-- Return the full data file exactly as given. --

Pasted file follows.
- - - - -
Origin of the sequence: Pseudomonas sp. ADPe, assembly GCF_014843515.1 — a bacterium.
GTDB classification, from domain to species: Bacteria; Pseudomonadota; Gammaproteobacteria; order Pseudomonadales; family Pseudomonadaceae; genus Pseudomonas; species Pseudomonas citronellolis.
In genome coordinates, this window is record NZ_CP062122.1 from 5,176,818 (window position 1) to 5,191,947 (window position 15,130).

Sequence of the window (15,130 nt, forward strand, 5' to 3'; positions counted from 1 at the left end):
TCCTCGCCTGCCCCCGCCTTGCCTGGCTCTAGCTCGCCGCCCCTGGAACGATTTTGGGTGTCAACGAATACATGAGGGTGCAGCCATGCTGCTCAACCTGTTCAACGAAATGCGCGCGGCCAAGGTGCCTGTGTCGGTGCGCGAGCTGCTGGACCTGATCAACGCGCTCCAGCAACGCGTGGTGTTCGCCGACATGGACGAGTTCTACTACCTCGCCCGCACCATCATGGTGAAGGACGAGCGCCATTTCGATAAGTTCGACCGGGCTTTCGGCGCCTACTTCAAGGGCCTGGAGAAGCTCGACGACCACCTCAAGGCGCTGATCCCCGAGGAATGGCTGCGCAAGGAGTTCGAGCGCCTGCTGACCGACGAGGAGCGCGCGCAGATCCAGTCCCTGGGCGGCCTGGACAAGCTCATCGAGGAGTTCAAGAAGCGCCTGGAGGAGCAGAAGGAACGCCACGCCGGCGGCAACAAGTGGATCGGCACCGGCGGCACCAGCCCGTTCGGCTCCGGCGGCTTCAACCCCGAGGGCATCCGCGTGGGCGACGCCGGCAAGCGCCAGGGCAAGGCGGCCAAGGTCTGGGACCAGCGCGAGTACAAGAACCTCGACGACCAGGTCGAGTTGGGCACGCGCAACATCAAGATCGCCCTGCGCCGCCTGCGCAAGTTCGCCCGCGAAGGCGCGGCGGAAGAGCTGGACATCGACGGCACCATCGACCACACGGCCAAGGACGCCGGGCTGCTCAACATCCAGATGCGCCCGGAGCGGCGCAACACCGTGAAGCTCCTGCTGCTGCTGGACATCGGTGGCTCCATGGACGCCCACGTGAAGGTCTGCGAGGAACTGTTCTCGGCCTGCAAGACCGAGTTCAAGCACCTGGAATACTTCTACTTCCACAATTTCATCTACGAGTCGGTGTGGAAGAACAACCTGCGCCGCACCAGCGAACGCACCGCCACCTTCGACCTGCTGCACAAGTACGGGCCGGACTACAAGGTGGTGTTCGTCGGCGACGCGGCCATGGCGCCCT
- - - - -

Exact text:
Origin of the sequence: Pseudomonas sp. ADPe, assembly GCF_014843515.1 — a bacterium.
GTDB classification, from domain to species: Bacteria; Pseudomonadota; Gammaproteobacteria; order Pseudomonadales; family Pseudomonadaceae; genus Pseudomonas; species Pseudomonas citronellolis.
In genome coordinates, this window is record NZ_CP062122.1 from 5,176,818 (window position 1) to 5,191,947 (window position 15,130).

Sequence of the window (15,130 nt, forward strand, 5' to 3'; positions counted from 1 at the left end):
TCCTCGCCTGCCCCCGCCTTGCCTGGCTCTAGCTCGCCGCCCCTGGAACGATTTTGGGTGTCAACGAATACATGAGGGTGCAGCCATGCTGCTCAACCTGTTCAACGAAATGCGCGCGGCCAAGGTGCCTGTGTCGGTGCGCGAGCTGCTGGACCTGATCAACGCGCTCCAGCAACGCGTGGTGTTCGCCGACATGGACGAGTTCTACTACCTCGCCCGCACCATCATGGTGAAGGACGAGCGCCATTTCGATAAGTTCGACCGGGCTTTCGGCGCCTACTTCAAGGGCCTGGAGAAGCTCGACGACCACCTCAAGGCGCTGATCCCCGAGGAATGGCTGCGCAAGGAGTTCGAGCGCCTGCTGACCGACGAGGAGCGCGCGCAGATCCAGTCCCTGGGCGGCCTGGACAAGCTCATCGAGGAGTTCAAGAAGCGCCTGGAGGAGCAGAAGGAACGCCACGCCGGCGGCAACAAGTGGATCGGCACCGGCGGCACCAGCCCGTTCGGCTCCGGCGGCTTCAACCCCGAGGGCATCCGCGTGGGCGACGCCGGCAAGCGCCAGGGCAAGGCGGCCAAGGTCTGGGACCAGCGCGAGTACAAGAACCTCGACGACCAGGTCGAGTTGGGCACGCGCAACATCAAGATCGCCCTGCGCCGCCTGCGCAAGTTCGCCCGCGAAGGCGCGGCGGAAGAGCTGGACATCGACGGCACCATCGACCACACGGCCAAGGACGCCGGGCTGCTCAACATCCAGATGCGCCCGGAGCGGCGCAACACCGTGAAGCTCCTGCTGCTGCTGGACATCGGTGGCTCCATGGACGCCCACGTGAAGGTCTGCGAGGAACTGTTCTCGGCCTGCAAGACCGAGTTCAAGCACCTGGAATACTTCTACTTCCACAATTTCATCTACGAGTCGGTGTGGAAGAACAACCTGCGCCGCACCAGCGAACGCACCGCCACCTTCGACCTGCTGCACAAGTACGGGCCGGACTACAAGGTGGTGTTCGTCGGCGACGCGGCCATGGCGCCCT